'Bidding starts at £12-million in half-a-million increments. It's going up fast and furious. I'm not even going to bother getting in until £20-million."
So says London-based Canadian art adviser Tania Buckrell Pos. Her hushed tones are charged with excitement as she recounts her recent triumph on behalf of an anonymous client in a bidding war for a rare three-by-six-foot Monet canvas, signed, sold at Christie's auction house in late June.
Thirteen people started the bidding, not including knowledgeable heavyweights like Pos, who deemed it pointless to enter the fray so soon.
"Quickly it went into the twenties, and people dropped out. Going up, going up, going up. And eventually, there are three people willing to spend over £30-million on this picture," she recalls.
By this point, Pos had her client on the phone and had an educated guess at the identities of the other two interested buyers. Finally, "the hammer dropped" at more than £40-million ($80.4-million) including the buyer's premium, and Pos walked away victorious, Monet's Le Bassin aux Nymphéas secured.
"I know that there are two other people in the world who would like to own that picture if my client ever needs to sell it, so I feel quite confident at this point that we made a good purchase," she says. "It was fun, I have to be honest with you."
A native of Milton, Ont., Pos is the founding director and driving force behind Arts and Management International, a small but successful art-advisory firm. She is at the forefront of what she calls "a new business" that has developed in response to rapid changes in the high-stakes art market.
Her practice is small and flexible, allowing it to keep pace in a world, characterized by dizzying sums of money and secrecy, that runs parallel to - and occasionally intersects with - a well-established black market dealing in stolen and counterfeit works.
Pos bewildered what she describes as her "family of bankers" by studying fine art at York University. She has a masters degree from the Sotheby's Institute in London, and is certified by the Royal Institute of Charter Surveyors - a rare qualification - speaks some French and Italian, and has "lived internationally" for more than a decade, spending time in France, Austria and elsewhere. Her expertise in the modern British period is backed by a broad knowledge of painting and sculpture.
But for all her qualifications, her success comes down to contacts. The art world is shifting away from the public forums of fairs, galleries and auction houses to transactions between private collections, Pos says. And even at auction, most high-end buyers are anonymous, whether for the sake of security or modesty.
It's Pos's job to find the unfindable work. "I know where to go to find the best, I use other contacts - even other art advisers, collectors, experts - and I find what my client needs," she says.
This emerging trend makes advisers like Pos invaluable repositories of knowledge on the whereabouts of works that disappear across borders and out of the public eye, and virtually everyone involved with Pos signs a confidentiality agreement to keep the buyer obscure. Pos is tight-lipped on the whereabouts of Monet's Le Bassin aux Nymph éas, but she'll keep a close eye on it.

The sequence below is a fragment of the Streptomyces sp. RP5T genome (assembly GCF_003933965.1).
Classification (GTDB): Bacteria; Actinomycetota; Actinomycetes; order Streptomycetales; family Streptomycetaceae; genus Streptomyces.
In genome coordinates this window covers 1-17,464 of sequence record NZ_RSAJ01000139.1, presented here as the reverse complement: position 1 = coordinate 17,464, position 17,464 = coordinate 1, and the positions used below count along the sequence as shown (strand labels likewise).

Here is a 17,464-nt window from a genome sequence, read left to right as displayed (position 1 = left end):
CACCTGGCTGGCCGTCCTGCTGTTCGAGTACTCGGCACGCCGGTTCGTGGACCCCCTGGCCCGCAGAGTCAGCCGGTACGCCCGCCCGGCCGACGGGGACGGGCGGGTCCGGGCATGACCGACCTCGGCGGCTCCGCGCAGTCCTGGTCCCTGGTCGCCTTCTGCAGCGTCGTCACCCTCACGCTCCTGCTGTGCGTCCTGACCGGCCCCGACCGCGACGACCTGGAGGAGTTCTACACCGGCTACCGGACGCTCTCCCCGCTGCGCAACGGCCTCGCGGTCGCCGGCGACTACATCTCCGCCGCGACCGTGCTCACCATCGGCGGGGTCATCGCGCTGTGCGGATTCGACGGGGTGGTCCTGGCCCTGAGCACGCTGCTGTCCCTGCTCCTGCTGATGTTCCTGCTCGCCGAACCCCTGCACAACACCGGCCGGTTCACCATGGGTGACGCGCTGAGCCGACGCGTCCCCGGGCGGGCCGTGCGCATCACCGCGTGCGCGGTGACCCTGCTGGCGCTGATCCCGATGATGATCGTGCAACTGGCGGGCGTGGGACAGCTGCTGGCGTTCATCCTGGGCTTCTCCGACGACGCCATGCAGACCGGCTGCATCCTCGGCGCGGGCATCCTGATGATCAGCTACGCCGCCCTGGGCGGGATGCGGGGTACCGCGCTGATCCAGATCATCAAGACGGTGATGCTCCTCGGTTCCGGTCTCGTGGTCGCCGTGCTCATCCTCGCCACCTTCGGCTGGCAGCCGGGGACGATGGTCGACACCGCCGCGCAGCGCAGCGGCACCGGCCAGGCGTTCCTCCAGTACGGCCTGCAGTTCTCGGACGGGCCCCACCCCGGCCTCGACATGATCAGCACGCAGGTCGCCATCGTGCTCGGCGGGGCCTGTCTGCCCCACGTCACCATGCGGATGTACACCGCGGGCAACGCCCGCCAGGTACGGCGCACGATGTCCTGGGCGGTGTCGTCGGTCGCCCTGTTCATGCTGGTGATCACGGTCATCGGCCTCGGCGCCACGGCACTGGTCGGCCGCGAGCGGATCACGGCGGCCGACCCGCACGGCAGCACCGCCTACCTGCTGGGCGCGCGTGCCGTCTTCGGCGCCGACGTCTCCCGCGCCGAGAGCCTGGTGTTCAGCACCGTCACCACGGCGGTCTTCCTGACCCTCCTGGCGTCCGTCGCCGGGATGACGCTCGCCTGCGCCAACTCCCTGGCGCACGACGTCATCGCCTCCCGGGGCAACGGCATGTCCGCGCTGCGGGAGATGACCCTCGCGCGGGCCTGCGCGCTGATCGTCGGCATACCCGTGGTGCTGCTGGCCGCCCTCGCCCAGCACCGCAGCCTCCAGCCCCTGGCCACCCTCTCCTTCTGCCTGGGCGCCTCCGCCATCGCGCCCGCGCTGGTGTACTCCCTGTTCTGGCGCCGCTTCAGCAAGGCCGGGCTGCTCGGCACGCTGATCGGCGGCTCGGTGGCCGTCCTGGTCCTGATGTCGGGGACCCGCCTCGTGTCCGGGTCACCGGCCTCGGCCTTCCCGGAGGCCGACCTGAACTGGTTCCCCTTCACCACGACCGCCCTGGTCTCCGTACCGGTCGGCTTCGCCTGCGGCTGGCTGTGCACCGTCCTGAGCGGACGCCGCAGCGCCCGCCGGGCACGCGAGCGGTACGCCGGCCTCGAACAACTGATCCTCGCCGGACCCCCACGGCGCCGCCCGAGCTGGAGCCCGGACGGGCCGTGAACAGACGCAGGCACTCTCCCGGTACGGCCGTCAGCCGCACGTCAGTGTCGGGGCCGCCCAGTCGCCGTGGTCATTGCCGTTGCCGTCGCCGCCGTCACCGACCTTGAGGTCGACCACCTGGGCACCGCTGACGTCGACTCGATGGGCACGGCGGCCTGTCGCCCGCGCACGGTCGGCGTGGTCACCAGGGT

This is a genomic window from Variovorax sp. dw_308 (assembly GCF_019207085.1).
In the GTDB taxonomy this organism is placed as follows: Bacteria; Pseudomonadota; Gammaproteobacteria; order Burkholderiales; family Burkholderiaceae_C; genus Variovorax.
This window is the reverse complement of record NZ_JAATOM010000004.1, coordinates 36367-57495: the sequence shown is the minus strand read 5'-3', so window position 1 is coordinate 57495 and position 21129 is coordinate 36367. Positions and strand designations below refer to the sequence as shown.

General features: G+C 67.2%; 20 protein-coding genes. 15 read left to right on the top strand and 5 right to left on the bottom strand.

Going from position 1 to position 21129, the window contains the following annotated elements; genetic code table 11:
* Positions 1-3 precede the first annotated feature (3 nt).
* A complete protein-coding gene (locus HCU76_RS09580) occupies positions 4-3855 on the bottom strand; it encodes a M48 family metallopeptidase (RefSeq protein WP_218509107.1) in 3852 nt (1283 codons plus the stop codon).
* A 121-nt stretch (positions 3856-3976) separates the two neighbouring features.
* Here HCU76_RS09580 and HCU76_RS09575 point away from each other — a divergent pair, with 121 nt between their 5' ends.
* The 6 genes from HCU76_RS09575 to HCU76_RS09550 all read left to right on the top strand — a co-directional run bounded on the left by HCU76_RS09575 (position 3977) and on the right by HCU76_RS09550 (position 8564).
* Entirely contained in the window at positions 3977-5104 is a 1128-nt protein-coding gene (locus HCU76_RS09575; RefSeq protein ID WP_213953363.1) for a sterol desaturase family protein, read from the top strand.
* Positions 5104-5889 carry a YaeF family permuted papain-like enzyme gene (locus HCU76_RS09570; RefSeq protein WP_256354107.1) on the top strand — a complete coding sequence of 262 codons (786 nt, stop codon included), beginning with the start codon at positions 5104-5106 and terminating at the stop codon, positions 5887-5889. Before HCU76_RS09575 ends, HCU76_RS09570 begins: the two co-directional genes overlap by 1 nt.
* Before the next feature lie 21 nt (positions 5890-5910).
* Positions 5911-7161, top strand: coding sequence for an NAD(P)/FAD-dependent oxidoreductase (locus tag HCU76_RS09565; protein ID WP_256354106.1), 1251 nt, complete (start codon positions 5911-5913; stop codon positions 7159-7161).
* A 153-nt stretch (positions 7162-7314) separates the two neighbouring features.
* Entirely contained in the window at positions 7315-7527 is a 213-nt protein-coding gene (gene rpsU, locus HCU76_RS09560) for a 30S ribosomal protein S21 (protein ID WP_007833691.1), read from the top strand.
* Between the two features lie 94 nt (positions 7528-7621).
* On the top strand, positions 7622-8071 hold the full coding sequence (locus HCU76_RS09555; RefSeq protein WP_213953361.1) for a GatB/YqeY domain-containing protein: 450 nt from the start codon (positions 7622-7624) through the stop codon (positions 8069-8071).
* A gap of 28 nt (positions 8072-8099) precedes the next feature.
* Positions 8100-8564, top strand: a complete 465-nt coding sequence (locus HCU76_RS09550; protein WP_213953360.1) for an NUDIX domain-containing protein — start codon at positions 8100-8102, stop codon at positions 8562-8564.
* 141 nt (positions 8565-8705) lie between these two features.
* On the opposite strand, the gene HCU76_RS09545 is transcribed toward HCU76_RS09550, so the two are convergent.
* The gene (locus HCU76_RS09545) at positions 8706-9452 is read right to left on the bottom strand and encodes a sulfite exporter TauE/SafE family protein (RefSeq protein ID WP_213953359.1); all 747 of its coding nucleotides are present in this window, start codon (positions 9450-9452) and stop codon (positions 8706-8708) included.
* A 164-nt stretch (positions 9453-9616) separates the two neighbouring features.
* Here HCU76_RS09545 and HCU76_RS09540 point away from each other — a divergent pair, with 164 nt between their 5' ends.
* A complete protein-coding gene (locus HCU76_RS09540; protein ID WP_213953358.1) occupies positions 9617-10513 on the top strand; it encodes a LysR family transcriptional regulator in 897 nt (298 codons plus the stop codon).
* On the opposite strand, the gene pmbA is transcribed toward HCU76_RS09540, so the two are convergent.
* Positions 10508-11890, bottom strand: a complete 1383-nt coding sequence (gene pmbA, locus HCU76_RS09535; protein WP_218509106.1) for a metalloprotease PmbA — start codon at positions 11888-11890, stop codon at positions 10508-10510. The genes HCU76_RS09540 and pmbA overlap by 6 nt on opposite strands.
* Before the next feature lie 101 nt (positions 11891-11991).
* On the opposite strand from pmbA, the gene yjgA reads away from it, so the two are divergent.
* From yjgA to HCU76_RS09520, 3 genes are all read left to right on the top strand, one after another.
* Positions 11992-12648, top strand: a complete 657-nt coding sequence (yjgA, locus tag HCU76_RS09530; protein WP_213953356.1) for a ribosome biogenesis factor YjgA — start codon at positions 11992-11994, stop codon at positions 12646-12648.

"In 10 years, if Christie's needs that big piece, they know to come to me. They wouldn't know where to find my client. Most of the time, I know exactly where that work is going and I help to orchestrate the after-purchase affairs: the insurance, transportation, the conservationists, all of that," she says.
Pos thinks the Monet selling in London was significant. The previous owners have their roots in Columbus, Ind., and Pos says that a few years ago it would almost certainly have appeared at auction in New York. The shift across the Atlantic shows a desire to be at the doorstep of emerging markets flush with new wealth, Pos says.
"I created a show in Dubai in 2005 and I was one of the first people to take art into the United Arab Emirates. You've got several emerging markets: Russia, India, the Middle East and Asia. I could sense already that it was a growing market, that people were just beginning to get an appetite for collecting. It's addictive," she says.
Pos also suggests that the eastward explosion of wealth has created an interesting new dynamic in the art world. As economies sputter and people everywhere rethink their spending, art-auction records continue to be broken. Pos's Monet purchase virtually doubled the previous record price for a Monet painting - $41.4-million - set only a month earlier.
"Since 2000, the number of billionaires have doubled in the world. When you have excess cash on your hands, you're going to start spending it in this sort of area," she says.
Pos says the buying boom has raised fears that the world's great art is rapidly becoming privatized, as collectors whisk their purchases away to lavish homes and tax-haven properties; but she notes that most works eventually make their way back into the public arena in a natural cycle.
The globalizing market is also complicating the demands on advisers. Although most advisory firms are small, many outside hands are hired. AMI outsources much of its research and incorporates international partners for insurance and transportation, as well as a host of lawyers, all of whom weave an essential safety net for the adviser and buyer.
"The due diligence behind transactions is huge. Some deals, after negotiating the price, have taken months to close. You have to go to the art-loss register and get a certificate: Is that work lost or stolen? Has the person a rightful title? It's sort of like buying a house. The history of the work, authenticity, all that has to be checked out, and that requires really good research," she says.
"It's almost like being a private detective."